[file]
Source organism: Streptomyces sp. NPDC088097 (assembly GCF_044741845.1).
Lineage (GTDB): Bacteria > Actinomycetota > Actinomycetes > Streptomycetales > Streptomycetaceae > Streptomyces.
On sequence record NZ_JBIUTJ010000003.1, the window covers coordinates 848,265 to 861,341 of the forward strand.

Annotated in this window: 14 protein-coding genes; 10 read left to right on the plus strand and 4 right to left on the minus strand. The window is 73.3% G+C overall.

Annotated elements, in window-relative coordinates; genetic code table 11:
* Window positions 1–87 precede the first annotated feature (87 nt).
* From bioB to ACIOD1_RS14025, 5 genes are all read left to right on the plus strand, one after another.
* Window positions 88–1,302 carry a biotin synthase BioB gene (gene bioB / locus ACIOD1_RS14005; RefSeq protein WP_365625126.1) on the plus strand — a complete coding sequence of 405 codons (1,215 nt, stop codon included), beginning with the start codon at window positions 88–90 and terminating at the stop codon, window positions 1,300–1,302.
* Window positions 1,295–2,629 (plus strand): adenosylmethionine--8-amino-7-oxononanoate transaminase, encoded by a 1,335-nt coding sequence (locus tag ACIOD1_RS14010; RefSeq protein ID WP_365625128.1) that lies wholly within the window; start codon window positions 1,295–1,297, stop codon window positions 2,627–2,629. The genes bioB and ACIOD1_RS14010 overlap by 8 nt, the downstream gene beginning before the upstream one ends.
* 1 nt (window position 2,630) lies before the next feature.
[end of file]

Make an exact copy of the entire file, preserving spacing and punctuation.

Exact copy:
Source organism: Streptomyces sp. NPDC088097 (assembly GCF_044741845.1).
Lineage (GTDB): Bacteria > Actinomycetota > Actinomycetes > Streptomycetales > Streptomycetaceae > Streptomyces.
On sequence record NZ_JBIUTJ010000003.1, the window covers coordinates 848,265 to 861,341 of the forward strand.

Annotated in this window: 14 protein-coding genes; 10 read left to right on the plus strand and 4 right to left on the minus strand. The window is 73.3% G+C overall.

Annotated elements, in window-relative coordinates; genetic code table 11:
* Window positions 1–87 precede the first annotated feature (87 nt).
* From bioB to ACIOD1_RS14025, 5 genes are all read left to right on the plus strand, one after another.
* Window positions 88–1,302 carry a biotin synthase BioB gene (gene bioB / locus ACIOD1_RS14005; RefSeq protein WP_365625126.1) on the plus strand — a complete coding sequence of 405 codons (1,215 nt, stop codon included), beginning with the start codon at window positions 88–90 and terminating at the stop codon, window positions 1,300–1,302.
* Window positions 1,295–2,629 (plus strand): adenosylmethionine--8-amino-7-oxononanoate transaminase, encoded by a 1,335-nt coding sequence (locus tag ACIOD1_RS14010; RefSeq protein ID WP_365625128.1) that lies wholly within the window; start codon window positions 1,295–1,297, stop codon window positions 2,627–2,629. The genes bioB and ACIOD1_RS14010 overlap by 8 nt, the downstream gene beginning before the upstream one ends.
* 1 nt (window position 2,630) lies before the next feature.